Fluorescence microscopy

Cells were grown Lab-Tek II Chamber Slide System (Thermo Scientific Nunc) and fixed with 4% paraformaldehyde in PBS for 20 min and permeabilised for 10 min in 0.2% Triton X-100-PBS. For antigen retrieval, cells were blocked in 5% FBS/PBS at room temperature for 30 min. Then, cells were incubated for 2 h with primary antibody specific for active form of β-catenin dephosphorylated on Ser37 or Thr41 (1:100, mouse monoclonal, Millipore, 05–665). After washing cells were incubated with secondary antibody (1:500, donkey anti-rabbit, Alexa Fluor® 555-conjugated, Abcam, ab150074) for 1 h, then washed with PBS three times. Polystyrene media chamber was removed and coverslip was mounted using ProLong® Gold Anti-fade with DAPI (Life Technology, P-36931). Images were recorded using a Axio Examiner A1; Carl Zeiss epifluorescence microscope with CCD camera (Rolera EM-C2,Q-Imaging). The analysis of the immunofluorescence data were performed on images that were acquired using the following parameters: magnification 400x, exposure time for 15 ms (DAPI) and for 20 ms (Alexa Flour 555). It was conducted with ZEN microscope software (Carl Zeiss). Localisation of β-catenin in nucleus was performed as combined display of two channels in colour overlay mode. The pixel of red channel (Alexa Fluor® 555) was plotted against blue channel (DAPI) in the diagram and each pixel pair with the same X/Y coordinates was displayed as a point. Regions in which both fluorescent dyes (DAPI and Alexa flour 555) were co-localised were displayed in a rose colour. Histograms of Alexa flour 555 fluorescence intensities (co-localised with DAPI) have been shown to demonstrate decreased intensity of fluorescence of β-catenin after Pen treatment.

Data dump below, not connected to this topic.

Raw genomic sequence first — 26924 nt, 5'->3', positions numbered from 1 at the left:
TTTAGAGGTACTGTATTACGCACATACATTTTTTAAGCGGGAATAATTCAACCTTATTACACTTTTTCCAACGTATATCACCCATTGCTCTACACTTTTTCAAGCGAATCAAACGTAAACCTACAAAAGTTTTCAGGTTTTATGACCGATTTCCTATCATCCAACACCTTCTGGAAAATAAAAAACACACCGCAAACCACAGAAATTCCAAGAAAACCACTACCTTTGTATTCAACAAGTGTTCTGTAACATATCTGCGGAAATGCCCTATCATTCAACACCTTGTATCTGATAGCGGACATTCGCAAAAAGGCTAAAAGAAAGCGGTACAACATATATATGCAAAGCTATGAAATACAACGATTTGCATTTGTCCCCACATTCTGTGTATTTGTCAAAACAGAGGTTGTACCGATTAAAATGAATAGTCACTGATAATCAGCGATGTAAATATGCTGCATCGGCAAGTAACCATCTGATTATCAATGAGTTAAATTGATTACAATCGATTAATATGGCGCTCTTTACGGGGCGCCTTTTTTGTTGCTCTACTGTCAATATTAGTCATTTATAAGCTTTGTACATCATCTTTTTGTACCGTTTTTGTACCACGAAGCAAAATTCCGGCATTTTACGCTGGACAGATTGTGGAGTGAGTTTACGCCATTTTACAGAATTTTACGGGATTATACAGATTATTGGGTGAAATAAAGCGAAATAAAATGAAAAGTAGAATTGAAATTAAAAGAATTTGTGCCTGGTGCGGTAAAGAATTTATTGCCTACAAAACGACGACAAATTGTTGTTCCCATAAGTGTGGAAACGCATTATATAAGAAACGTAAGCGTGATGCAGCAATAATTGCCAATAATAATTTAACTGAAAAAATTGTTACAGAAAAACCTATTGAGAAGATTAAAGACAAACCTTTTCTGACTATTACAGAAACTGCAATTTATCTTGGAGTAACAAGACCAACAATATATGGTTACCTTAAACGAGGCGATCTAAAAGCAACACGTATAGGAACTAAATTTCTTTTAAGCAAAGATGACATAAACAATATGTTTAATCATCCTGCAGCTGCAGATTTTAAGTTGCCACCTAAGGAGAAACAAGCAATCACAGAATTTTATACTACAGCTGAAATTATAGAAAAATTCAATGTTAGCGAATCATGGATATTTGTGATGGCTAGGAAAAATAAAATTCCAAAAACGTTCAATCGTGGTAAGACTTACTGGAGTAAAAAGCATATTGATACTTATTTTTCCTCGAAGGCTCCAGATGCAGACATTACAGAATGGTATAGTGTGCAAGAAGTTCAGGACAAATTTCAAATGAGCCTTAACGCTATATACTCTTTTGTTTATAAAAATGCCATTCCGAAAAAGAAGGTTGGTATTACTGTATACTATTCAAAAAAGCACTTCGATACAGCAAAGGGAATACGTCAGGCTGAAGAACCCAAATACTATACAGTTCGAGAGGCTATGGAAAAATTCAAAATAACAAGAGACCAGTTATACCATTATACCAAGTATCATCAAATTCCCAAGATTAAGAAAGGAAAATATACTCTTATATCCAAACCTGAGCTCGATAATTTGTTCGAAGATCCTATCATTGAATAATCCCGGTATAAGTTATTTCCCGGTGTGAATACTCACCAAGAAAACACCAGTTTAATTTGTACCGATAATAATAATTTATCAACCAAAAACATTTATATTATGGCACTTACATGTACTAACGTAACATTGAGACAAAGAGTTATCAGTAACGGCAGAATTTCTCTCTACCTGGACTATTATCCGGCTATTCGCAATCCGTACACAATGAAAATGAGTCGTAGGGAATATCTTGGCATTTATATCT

RNA isolation, cDNA synthesis, quantitative Real-Time PCR

Total RNA was collected and purified using Total RNA Isolation kit with mini column system (A&A Biotechnology,). The RNA concentration and purity was evaluated with a microplate reader (Infinite M200Pro, Tecan). Subsequently, 1 μg of total RNA was transcribed into cDNA using 300 ng of random primers and SuperScript II Reverse Transcriptase (Invitrogen Life Technologies, 18064–014). The evaluation of mRNA expression of selected genes was performed by quantitative real-time polymerase chain reaction (qRT-PCR) using the Rotor-Gene 3000 Real-Time DNA analysis system (Corbett Research). Amplification was performed using KAPA SYBR FAST qPCR Kit Universal 2X qPCR Master Mix (Kapa Biosystems, KK4602). Sequences of primers used in qRT-PCR were shown elsewhere [22,27], except for primers for TCF4 (Forward 5' CTG CCT TAG GGA CGG ACA AAG, Reverse 5' TGC CAA AGA AGT TGG TCC ATT TT) and LEF1 (Forward 5' AAT GAG AGC GAA TGT CGT TGC, Reverse 5' GCT GTC TTT CTT TCC GTG CTA). To calculate the relative expression of target genes versus a reference gene RPS17, a mathematical model including an efficiency correction for qRT-PCR was used.

Western blot analysis